- When the development team is ready for a new feature to add, they pull from the top of the backlog, and move it out into another list showing that it's currently the feature that's in development.
This keeps thing super easy and organized, helps us understand and talk though what needs to be done next, and keeps us focused on that next one thing.
We currently have a list of 14 feature requests still in the backlog, ranked in order. If we wanted to get all of them implemented before going live with the public release, then it would never happen. You have to ship, but ship smart.
Lesson #3: You Can't Just Jump Immediately Into a Software Business
There's a huge market for premium WordPress plugins and I recognized this for a very long time. This is why back in 2010 I paid $10k to hire a company to develop two WordPress plugins simultaneously for me, both of which completely failed.
They never even made it to market.
I learned a lot of lessons from that double-failure (besides never work on two projects like this at the same time) so it wasn't a complete loss, but a hard lesson I learned was just how complicated the plugin developmental process is. There are different versions of WordPress, different versions of WordPress themes running on different versions of WordPress. There are theme platforms like Thesis, Genesis and StudioPress. There are different browsers and other plugins to be compatible with.
Back in 2010, I didn't realize just how much time and money it was going to take to create a plugin (let alone, two) that would not only be a great solution to an existing problem in the WordPress space, but one that was compatible with all of the above.
Besides not having enough cash on hand to full develop these plugins for maximum compatibility, they weren't even good concepts to begin with. I completely rushed into that idea, failed to provide the development team with a wireframe and clear instructions about my vision, and I wasn't prepared at the time for what running a software-based business would require.
I chased the money, and I got beat. I also threw a bunch of money at a company hoping it would all work out, and it doesn't quite work like that.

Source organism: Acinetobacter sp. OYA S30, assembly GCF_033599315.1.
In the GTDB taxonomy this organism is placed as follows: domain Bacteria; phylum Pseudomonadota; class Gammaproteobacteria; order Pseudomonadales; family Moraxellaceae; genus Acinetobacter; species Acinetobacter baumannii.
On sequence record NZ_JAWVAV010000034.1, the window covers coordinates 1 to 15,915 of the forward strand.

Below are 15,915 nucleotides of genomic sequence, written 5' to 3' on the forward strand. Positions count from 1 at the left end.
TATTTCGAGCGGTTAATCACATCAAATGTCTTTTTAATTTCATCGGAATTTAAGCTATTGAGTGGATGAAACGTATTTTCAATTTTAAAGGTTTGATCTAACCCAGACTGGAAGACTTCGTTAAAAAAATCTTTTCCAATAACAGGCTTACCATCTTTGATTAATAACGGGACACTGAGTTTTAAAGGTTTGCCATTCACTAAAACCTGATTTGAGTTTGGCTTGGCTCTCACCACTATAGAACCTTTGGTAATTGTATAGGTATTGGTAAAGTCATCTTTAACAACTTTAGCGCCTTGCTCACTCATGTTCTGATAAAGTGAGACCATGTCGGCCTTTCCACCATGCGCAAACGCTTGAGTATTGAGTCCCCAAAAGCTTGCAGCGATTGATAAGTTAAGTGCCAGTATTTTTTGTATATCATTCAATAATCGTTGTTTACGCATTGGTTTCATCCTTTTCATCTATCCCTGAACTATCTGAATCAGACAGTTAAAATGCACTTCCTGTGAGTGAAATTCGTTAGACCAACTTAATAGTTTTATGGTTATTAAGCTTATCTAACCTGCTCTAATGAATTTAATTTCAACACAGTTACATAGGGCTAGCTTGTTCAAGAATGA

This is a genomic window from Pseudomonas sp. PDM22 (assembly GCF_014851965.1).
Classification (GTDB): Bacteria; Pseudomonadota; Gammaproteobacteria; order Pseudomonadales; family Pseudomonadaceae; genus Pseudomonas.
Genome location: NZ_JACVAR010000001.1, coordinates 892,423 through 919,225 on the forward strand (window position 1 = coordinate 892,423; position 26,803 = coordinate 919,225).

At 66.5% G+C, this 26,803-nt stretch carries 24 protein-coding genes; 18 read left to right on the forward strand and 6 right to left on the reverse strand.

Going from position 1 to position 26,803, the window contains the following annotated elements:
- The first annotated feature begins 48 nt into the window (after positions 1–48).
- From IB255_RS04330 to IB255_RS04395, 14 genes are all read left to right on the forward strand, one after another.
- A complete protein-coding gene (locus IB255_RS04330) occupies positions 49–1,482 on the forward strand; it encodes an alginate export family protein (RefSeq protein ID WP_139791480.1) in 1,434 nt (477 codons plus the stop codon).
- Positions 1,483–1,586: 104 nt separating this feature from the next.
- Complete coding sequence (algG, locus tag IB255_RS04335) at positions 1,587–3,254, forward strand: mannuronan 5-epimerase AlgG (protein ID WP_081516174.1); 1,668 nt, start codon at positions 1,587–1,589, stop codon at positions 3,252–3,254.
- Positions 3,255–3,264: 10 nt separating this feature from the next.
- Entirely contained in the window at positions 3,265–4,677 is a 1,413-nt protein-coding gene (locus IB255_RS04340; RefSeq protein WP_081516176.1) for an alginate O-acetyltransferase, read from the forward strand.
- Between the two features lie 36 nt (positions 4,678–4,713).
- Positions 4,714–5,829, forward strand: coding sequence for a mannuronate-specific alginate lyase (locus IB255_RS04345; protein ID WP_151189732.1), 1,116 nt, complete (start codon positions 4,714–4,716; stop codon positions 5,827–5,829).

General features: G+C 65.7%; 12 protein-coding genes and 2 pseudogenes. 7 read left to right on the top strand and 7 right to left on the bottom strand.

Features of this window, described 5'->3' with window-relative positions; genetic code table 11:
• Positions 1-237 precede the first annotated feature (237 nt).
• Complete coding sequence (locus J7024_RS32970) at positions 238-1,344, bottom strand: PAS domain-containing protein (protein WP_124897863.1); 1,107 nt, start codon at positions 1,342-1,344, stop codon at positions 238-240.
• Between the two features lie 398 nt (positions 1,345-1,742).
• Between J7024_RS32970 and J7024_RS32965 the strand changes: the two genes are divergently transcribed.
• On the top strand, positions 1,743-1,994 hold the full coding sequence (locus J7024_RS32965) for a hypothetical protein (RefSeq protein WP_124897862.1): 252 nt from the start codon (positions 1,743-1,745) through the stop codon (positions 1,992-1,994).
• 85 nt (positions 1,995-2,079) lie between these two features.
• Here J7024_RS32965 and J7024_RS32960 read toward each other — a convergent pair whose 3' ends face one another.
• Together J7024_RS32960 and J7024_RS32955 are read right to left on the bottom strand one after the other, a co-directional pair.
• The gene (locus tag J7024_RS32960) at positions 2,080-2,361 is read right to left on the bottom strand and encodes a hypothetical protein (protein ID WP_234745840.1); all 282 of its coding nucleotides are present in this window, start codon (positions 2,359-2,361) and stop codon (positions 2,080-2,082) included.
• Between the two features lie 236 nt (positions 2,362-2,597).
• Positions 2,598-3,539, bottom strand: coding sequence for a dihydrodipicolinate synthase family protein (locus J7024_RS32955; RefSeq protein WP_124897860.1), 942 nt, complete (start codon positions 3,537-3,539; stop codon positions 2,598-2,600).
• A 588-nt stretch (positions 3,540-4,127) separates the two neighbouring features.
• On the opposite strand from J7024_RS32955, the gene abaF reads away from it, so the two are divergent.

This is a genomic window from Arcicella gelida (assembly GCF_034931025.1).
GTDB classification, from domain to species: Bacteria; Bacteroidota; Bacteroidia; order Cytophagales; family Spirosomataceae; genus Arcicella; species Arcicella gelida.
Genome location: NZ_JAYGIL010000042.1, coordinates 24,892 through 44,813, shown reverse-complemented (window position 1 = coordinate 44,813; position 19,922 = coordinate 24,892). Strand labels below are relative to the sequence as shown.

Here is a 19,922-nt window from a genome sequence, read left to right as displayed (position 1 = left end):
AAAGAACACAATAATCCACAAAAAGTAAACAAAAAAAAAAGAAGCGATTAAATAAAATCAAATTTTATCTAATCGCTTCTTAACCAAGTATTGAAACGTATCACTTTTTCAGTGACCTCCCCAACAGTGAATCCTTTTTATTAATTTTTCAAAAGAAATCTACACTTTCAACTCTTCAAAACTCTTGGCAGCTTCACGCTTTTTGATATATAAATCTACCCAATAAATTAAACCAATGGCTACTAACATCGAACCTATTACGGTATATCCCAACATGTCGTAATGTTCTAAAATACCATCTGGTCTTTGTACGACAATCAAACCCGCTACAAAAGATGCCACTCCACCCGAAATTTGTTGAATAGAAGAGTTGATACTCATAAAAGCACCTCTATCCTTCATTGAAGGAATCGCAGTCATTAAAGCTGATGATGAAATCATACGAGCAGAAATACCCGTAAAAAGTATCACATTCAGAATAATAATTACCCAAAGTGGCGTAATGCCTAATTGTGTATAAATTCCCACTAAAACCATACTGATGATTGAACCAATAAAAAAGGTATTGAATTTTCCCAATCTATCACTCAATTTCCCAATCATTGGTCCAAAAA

This time, however, with the experience of that failure behind me and with an actual internal team to support me (plus a product idea that is actually good and serves a specific audience)—things are going much much better. We're talking smart steps forward. Not jumping into things too fast, but also not taking our sweet time either.
Thinking back to my two-plugin failure, I'm very lucky those didn't pan out. Why? Because what would happen if it was sold, and I started to receive a bunch of customer support emails?
I didn't even have plan for that!
Let's talk more about this in this next lesson…
Lesson #4: Customer Experience is EVERYTHING
I remember hearing about a study about hotels. The study revealed that hotel guests who had a bad experience resolved were likely to give a higher rating to the hotel than a guest who had no issues at all.
Customer experience is everything, and I saw first hand through this beta experience just what kind of positive response people have when your customer support systems are on top of it, even when things go wrong. I was emailed a number of times from customers who said they wish other companies were as responsive and as helpful as my support team was.
Here's an eye-opening article by HelpScout related to customer service. Let me share some of the statistics with you:
- “78% of consumers have bailed on a transaction or not made an intended purchase because of a poor service experience.”
- “70% of buying experiences are based on how the customer feels they are being treated.”